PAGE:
We open our eyes and we think we’re seeing the whole world out there. But what has become clear—and really just in the last few centuries—is that when you look at the electro-magnetic spectrum we are seeing less than 1/10 Billionth of the information that’s riding on there. So we call that visible light. But everything else passing through our bodies is completely invisible to us.
It may seem premature to think about regulating certain bio/neuroscience applications that few in the field fully support at this time. This is especially true in the areas of fMRI lie detection and memory erasing, which host issues of reliability and ethics, respectively. In any case, what is over-due is some sort or eclectic round-table or advisory committee representing various disciplines that might like to organize in order to discuss where the bar ought to be set for acceptable standards of these techniques prior to a formal government agency full of policy makers taking the reins.
Henry Greely, director of the Stanford Law School Center for Law & Bioethics would like to see:
… a government approach to at least some of the new brain technology, something along the lines of the U.S. Food and Drug Administration, which approves new drugs before they can be released to market. Brain imaging lie detectors and pain detectors are two advances he’d put into that category. [via]
Naturally. But an FDA-like administration to discern appropriateness of legal evidence? I feel all kinds of Hmmmmmm thinking about that. Moving on to erasing painful memories:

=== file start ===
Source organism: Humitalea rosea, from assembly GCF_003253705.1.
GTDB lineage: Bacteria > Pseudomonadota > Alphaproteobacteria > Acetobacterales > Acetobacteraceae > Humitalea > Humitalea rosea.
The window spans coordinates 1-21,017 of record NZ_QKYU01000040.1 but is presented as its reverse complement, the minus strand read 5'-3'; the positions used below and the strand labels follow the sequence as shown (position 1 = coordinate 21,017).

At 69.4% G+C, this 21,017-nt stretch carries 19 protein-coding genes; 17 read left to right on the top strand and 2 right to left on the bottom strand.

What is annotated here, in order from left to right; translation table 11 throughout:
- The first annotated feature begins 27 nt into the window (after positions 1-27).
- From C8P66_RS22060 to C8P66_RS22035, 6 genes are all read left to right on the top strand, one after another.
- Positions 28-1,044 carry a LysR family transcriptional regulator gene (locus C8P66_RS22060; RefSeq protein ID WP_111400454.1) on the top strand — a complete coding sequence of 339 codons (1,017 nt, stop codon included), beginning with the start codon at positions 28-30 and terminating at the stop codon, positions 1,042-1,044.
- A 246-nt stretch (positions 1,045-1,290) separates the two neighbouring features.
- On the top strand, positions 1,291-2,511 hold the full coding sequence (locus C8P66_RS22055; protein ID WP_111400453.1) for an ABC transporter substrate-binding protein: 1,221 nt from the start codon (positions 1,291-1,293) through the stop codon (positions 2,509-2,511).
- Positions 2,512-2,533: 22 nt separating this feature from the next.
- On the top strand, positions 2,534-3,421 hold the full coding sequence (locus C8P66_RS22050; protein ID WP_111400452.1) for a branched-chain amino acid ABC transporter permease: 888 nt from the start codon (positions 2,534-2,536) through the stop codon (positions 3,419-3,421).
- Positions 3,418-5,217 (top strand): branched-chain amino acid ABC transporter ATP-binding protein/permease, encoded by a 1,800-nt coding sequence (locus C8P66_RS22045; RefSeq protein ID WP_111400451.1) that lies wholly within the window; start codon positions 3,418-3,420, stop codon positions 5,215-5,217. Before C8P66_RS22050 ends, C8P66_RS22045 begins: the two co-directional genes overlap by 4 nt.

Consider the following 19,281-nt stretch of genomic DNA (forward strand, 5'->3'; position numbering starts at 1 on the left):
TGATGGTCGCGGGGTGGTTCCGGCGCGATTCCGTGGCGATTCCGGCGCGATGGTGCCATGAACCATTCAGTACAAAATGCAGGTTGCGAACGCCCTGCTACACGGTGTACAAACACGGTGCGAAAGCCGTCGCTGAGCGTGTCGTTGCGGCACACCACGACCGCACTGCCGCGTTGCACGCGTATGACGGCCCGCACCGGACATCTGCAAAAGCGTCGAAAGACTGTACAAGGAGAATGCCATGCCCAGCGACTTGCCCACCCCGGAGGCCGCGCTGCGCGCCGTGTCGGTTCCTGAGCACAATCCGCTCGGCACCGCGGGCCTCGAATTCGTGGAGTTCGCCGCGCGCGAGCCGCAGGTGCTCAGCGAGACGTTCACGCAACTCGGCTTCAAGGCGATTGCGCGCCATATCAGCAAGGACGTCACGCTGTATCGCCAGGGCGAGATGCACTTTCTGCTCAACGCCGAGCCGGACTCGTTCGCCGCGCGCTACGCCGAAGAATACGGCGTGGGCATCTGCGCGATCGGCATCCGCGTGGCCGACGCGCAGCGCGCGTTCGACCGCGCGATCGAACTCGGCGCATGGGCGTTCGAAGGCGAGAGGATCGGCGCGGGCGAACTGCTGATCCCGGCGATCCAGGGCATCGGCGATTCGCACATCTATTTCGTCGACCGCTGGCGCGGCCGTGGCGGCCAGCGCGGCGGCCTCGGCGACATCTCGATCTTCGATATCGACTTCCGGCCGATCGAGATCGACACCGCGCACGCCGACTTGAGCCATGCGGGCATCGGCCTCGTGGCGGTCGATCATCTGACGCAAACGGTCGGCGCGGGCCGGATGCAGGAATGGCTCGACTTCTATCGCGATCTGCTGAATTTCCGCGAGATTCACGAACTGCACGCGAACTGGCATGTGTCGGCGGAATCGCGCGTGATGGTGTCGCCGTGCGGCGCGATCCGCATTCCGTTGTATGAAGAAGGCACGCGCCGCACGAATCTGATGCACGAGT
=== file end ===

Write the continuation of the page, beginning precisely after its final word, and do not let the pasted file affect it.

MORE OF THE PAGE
As for Propranolol, Greely anticipates a few cases where witnesses whose memories have been dulled, erased or changed by the drug will make it to court. Prosecutors might claim that providing a rape victim with the drug constitutes tampering with a witness, and that widespread use might make it impossible for them to send rapists to prison. (…) Some hospital emergency departments in clinical trials are asking women brought to the hospital after sexual assaults if they want their memories dampened by Propranolol as a means of avoiding PTSD.
And it may mess with eye witness identification, which is already unreliable. So what’s more important: alleviation of possible long-term psychological trauma or prosecution of the offender?
“The research isn’t stopping, it’s accelerating,” he says. “The knowledge is coming incredibly fast, and not enough people are thinking about this.” [via]